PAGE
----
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St Augustine Introduces Julian Calendar to England

Claudius Receives Surrender of 11 British Tribes

Defeat of Boudicca

Roman emperor Septimius Severus dies at York

Vesuvius Erupts

Roman Britain

What the Romans did for us

Long before Julius Caesar invaded Britain the Romans had traded with these islands: Welsh gold and Cornish tin were valuable commodities in the ancient world, as were British pearls and jet, and Britain had surplus agricultural produce to export too, including wool. Hunting dogs from Britain were sought after in Rome, and British slaves were another source of wealth for the exporters. But the trade was not one way: Roman luxury goods - jewellery, wine, olive oil, glassware and so on - were prized by the British elite.
Caesar's initial incursion into Britain in late summer 55BC was a fiasco, seemingly an afterthought to his campaign in Gaul. He arrived in Kent without cavalry, his ships damaged by storms that shook the morale of his troops into the bargain. The force initially tried to land at Dover, but was faced with a waiting army of British warriors, so they sailed on to Walmer. The campaign was brief and of little consequence, curtailed by fears of being cornered by superior numbers and with winter approaching that would make campaigning difficult should they stay, and a sea crossing dangerous should they leave. Caesar opted for a prompt if controlled retreat to the mainland.
The following year Caesar returned, with a far larger army, said to have arrived - in Kent again - in a fleet of 800 ships. This time Caesar was more successful, his army reaching the River Stour at what is now Canterbury in a night march on their day of arrival, and soon driving the Britons back. The Romans advanced to what is now Westminster, and even attacked their enemies as far north as Wheathampstead near St Albans, though this left the beachhead in Kent open to an attack that was worrying for a time. But with trouble in Gaul diverting his attention, Caesar and his entire force departed once more before winter set in. Crucially, however, arrangements had been made for the payment of tribute to Rome. It is not known if these were honoured, but a client relationship had been established, giving a future pretext for return, exploited almost a century later by Claudius.
In AD39 Caligula failed to even depart Gaul with his planned invasion, but the far more capable Claudius in 43AD landed with at least one legion, probably as many as four, seemingly splitting his force between beachhead at Richborough in Kent, and Fishbourne in West Sussex - perhaps necessary with an army reportedly numbering 40,000. The Roman occupation of Britain had begun.
The force sent by Claudius, under the brilliant young general Vespasian, overran the south of England, superior technology in the form of siege weapons helping in the capture of Maiden Castle and Hod Hill. Vespasian's success was such that Claudius himself arrived to spend some 16 days in Britain, taking the surrender of various local kings while in Camulodunum - modern day Colchester, which for a time was the Roman capital of Britain, and where part of the Roman wall can be seen to this day.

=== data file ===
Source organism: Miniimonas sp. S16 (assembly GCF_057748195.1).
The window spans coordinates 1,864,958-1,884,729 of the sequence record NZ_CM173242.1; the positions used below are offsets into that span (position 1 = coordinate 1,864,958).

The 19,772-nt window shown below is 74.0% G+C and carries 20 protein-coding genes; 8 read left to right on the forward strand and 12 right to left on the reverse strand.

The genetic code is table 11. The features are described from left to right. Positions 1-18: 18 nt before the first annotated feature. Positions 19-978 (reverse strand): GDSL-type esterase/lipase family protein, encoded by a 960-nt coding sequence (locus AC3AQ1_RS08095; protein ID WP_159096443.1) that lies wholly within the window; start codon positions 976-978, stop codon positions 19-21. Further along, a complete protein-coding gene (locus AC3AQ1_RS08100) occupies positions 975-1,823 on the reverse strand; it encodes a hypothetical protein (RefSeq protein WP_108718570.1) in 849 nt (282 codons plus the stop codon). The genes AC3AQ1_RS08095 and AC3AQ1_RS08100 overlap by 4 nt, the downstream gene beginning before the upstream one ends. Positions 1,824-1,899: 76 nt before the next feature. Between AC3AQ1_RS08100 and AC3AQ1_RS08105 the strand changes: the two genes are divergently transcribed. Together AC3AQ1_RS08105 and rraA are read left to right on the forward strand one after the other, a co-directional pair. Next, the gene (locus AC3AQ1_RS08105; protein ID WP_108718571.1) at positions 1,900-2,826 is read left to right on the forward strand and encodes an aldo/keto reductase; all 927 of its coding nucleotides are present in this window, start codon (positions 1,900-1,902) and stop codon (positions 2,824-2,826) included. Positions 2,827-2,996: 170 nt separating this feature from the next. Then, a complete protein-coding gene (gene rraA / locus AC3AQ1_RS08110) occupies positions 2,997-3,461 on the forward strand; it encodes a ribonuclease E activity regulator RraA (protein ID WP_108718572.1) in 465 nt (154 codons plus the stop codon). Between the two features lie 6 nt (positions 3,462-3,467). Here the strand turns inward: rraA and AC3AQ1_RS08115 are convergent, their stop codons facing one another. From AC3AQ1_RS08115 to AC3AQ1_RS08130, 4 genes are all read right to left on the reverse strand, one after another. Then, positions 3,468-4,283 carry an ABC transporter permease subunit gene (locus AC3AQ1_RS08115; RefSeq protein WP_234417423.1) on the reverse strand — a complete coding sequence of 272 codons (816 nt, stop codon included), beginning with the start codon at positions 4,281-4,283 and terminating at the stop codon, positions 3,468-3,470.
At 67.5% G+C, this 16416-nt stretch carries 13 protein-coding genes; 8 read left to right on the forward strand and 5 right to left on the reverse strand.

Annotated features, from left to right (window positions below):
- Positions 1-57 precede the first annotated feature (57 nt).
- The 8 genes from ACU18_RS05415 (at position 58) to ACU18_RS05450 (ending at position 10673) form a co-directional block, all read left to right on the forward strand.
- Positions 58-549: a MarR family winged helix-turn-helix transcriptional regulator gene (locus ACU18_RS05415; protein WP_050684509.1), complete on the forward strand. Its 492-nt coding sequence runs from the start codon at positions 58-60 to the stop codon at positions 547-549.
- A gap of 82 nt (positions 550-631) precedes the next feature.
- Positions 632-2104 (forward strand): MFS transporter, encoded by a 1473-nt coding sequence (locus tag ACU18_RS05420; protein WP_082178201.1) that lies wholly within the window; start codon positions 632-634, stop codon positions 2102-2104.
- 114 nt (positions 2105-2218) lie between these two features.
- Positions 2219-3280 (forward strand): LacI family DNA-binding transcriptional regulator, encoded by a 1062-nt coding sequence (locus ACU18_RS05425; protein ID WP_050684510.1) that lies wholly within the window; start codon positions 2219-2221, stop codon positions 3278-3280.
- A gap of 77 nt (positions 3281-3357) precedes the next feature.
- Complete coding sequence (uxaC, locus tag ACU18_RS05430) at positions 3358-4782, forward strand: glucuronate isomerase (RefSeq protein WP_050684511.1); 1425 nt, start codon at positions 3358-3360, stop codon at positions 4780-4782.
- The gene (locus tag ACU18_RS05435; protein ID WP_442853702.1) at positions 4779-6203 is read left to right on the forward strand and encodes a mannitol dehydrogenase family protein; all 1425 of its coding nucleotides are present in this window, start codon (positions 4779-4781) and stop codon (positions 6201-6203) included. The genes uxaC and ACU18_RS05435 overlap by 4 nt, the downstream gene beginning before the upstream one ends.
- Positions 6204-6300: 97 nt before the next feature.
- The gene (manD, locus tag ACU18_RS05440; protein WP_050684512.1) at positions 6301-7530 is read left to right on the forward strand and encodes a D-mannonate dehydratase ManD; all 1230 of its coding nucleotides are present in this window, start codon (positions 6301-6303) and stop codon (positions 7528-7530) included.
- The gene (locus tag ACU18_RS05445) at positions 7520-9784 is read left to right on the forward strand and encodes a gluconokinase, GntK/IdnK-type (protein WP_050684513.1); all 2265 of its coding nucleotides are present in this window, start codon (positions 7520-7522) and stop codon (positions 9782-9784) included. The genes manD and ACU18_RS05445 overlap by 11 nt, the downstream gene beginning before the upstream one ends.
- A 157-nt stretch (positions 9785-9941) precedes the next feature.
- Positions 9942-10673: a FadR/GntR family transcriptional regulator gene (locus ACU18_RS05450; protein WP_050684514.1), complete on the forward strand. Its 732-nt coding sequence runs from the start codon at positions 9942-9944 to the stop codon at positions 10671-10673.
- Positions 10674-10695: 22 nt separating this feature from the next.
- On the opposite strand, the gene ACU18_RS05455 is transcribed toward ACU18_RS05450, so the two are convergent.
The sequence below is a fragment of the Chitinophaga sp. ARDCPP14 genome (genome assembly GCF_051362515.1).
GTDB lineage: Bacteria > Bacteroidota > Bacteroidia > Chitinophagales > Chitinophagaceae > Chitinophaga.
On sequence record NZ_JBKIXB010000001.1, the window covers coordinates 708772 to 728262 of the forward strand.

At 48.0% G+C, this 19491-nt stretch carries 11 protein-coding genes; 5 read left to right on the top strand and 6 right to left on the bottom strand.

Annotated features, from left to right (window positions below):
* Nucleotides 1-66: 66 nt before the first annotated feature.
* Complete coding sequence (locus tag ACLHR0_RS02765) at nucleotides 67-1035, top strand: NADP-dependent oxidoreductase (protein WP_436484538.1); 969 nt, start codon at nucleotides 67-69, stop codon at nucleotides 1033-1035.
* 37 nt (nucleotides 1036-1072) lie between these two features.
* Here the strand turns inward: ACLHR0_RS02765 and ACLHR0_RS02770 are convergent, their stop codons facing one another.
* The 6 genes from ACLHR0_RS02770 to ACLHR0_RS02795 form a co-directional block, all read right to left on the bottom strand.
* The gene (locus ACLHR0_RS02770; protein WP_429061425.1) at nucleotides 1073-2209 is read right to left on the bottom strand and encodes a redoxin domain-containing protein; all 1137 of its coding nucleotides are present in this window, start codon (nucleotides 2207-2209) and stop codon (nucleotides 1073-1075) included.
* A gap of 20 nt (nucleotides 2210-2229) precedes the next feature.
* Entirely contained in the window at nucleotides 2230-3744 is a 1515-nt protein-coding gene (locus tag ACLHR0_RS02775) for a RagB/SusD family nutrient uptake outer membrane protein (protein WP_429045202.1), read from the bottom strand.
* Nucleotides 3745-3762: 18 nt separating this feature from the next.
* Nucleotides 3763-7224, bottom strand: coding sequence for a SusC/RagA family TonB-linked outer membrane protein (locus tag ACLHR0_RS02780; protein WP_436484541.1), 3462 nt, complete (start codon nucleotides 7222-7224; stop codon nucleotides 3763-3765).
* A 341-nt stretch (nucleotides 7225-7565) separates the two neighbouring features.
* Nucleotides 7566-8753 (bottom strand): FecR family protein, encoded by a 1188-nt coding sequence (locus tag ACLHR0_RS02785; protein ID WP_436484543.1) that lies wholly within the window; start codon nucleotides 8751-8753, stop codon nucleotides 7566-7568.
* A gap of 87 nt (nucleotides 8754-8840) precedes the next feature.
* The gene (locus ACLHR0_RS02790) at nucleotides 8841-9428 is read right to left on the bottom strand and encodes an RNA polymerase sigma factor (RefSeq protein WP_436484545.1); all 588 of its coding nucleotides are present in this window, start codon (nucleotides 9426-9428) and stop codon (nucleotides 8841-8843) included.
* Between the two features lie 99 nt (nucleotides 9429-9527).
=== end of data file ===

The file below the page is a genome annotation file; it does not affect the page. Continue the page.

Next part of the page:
Very soon the Romans pushed into Northern England, and took Wales. Faced with divided tribes and squabbling kings the Romans rapidly established control over the land, military might being supported by the building of fortifications and of course the road network that allowed them to move troops to flash points with great speed ˆ the first roads were designed solely for troop movement, rather than to enhance trade prospects.
It is indicative of Roman priorities that by about AD75 they had engineered the Dolaucothi Gold Mines near Pumsaint in Carmarthenshire, using hydraulic mining techniques to revolutionise gold extraction, and when surface mining became fruitless they switched to tunnelling to follow the productive veins.
This early rule was not without incident, the most serious being the uprising of the Iceni in AD 60 and 61. Prasutagus, their king, had died and willed half his land to Nero, hoping this would placate the Romans and allow his wife Boudicca to remain in power. The Romans took all of Prasutagus's lands and goods, and when Boudicca complained she was publicly flogged, and her daughters raped, treatment that united the Iceni and other tribes of East Anglia like the Trinovantes. Together they seized Camulodunum, Londinium, and Verulamium (Colchester, London, and St Albans, three of the greatest Roman settlements). Boudicca‚s revenge was brutal, some 60,000 Romans or pro-Roman Britons being butchered in her progress, many dying terrible and tormented deaths. The Ninth Legion was slaughtered by the tribes, a bitter blow to Roman prestige and morale.